How To Use Chlorine For Water Purification
People that are allergic to Iodine or cannot use it for some other reason usually turn to chlorine based water purification chemicals. Chlorine is similar to iodine in the sense that it can be made into products that are lightweight, easy to carry, and easy to use.
There are a few disadvantages to using Chlorine tablets that you should be aware of. Most important, while chlorine will kill many pathogens, it will not kill all disease causing organisms commonly found in surface water.
Water treated with chlorine will take on the smell and taste of chlorine. You can try adding Vitamin C or lemon juice after the purification process is complete to improve the flavor.
Historically speaking, there are several water purification variants based on Chlorine. Some take longer than other to produce safe drinking water. For example, Chlorine Dioxide tablets requires a 4 hour treatment period before the water is completely treated. While this particular form may take longer to work, it is also one of the most effective.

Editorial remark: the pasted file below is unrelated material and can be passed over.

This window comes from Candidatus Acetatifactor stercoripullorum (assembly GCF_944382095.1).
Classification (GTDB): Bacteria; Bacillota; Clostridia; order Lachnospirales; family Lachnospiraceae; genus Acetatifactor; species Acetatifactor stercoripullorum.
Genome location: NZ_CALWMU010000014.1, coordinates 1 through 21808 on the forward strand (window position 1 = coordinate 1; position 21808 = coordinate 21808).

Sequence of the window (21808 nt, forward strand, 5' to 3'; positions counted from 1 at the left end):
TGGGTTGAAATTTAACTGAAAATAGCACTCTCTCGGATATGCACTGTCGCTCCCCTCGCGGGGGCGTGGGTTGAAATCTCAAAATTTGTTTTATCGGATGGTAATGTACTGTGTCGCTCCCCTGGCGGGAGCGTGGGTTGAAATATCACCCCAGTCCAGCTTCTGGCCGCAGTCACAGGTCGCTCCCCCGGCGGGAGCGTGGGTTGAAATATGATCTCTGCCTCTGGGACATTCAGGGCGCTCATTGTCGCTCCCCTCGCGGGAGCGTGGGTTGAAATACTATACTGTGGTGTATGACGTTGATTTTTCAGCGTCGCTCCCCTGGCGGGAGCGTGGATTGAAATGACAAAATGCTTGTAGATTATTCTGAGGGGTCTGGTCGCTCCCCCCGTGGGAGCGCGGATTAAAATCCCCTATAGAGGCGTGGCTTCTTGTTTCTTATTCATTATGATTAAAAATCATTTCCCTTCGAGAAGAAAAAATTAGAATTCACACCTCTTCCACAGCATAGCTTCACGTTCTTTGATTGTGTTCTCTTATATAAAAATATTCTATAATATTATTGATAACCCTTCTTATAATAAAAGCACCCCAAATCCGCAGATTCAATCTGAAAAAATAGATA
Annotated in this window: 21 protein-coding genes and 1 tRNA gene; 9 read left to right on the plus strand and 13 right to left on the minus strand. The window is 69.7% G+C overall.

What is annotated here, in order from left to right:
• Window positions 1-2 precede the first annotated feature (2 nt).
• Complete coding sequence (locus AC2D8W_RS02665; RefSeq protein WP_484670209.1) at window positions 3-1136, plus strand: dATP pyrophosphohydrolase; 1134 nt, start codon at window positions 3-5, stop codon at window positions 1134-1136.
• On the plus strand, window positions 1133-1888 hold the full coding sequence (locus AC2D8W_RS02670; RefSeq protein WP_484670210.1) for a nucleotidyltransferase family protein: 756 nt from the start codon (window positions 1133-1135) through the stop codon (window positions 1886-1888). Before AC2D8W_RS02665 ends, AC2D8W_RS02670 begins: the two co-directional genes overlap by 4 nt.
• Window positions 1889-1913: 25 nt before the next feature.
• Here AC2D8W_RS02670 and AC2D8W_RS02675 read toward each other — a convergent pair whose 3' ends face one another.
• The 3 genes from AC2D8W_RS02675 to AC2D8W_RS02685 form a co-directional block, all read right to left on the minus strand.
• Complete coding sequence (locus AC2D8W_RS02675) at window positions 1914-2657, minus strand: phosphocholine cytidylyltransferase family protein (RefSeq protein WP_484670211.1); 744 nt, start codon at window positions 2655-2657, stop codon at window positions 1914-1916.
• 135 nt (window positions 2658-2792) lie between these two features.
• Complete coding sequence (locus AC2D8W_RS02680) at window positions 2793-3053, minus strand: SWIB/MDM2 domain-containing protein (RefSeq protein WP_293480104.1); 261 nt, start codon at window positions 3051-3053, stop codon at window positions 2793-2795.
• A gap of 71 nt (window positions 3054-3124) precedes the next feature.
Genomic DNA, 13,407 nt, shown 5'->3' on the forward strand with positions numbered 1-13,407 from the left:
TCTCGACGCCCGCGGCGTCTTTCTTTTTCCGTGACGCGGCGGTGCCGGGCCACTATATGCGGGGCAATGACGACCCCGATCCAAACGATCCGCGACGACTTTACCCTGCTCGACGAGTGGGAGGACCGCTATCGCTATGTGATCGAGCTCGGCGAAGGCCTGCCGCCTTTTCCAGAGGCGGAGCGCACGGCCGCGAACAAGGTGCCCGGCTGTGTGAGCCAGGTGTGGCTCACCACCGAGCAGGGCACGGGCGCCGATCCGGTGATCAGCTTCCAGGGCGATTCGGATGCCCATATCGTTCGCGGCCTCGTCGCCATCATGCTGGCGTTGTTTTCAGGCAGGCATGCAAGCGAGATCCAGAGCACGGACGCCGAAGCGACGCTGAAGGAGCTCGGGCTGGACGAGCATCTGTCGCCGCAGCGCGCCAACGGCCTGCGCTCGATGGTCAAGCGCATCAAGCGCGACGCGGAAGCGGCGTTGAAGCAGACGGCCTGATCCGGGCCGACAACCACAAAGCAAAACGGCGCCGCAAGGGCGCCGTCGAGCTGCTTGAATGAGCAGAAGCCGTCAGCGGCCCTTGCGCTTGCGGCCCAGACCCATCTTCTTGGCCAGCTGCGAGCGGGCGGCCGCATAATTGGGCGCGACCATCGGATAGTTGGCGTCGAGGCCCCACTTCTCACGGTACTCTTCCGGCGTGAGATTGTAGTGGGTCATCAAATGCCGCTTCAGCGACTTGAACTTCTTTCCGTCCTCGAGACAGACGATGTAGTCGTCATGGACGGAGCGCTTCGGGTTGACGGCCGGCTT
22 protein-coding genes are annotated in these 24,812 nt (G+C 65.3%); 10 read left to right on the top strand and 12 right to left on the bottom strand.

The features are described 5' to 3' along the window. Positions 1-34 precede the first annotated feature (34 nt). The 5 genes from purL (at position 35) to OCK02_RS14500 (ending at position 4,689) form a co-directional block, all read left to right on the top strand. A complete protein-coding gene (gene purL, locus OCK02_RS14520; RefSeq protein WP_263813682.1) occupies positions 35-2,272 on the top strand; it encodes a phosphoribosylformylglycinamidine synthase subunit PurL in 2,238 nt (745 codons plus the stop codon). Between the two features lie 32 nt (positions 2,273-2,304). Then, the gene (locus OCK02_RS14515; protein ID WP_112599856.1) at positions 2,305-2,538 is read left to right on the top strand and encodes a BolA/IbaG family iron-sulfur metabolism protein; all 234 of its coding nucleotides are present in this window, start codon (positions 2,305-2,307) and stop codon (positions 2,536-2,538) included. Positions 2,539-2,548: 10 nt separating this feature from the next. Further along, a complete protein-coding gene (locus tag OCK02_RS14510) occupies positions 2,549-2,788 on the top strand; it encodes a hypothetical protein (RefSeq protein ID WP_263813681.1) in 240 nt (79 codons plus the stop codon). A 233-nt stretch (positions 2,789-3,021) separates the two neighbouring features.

The most effective form of Chlorine tablets are made from Sodium Dichloroisocyanurate (NaDCC). The tablets dissolve in a matter of minutes and can kill off a broad range of pathogens. It is the chemical of choice all over the world and is used by UNICEF and other groups as they address various emergencies. This water purification tablet is also commonly used in households where water supplies are not safe to drink.
Aside from using dedicated chlorine based water purification products, you can also use bleach in a time of need.
To use bleach:
- Start off by choosing a product that does not have added scents or other chemicals. Choose a product that has a concentration between 5.25% to 8.25%.
- Filter water to remove sediment or anything that makes it cloudy before adding the bleach.
- Put water in clean containers. For one quart of water, add 5 drops of bleach. For ½ Gallon – 10 drops, and 1 gallon – ¼ teaspoon.
- Mix water thoroughly and let stand for at least 60 minutes before drinking.
- If you are hesitant to drink water with bleach in it, let it set overnight or until the smell of bleach disappears. At that point, the chlorine will be neutralized.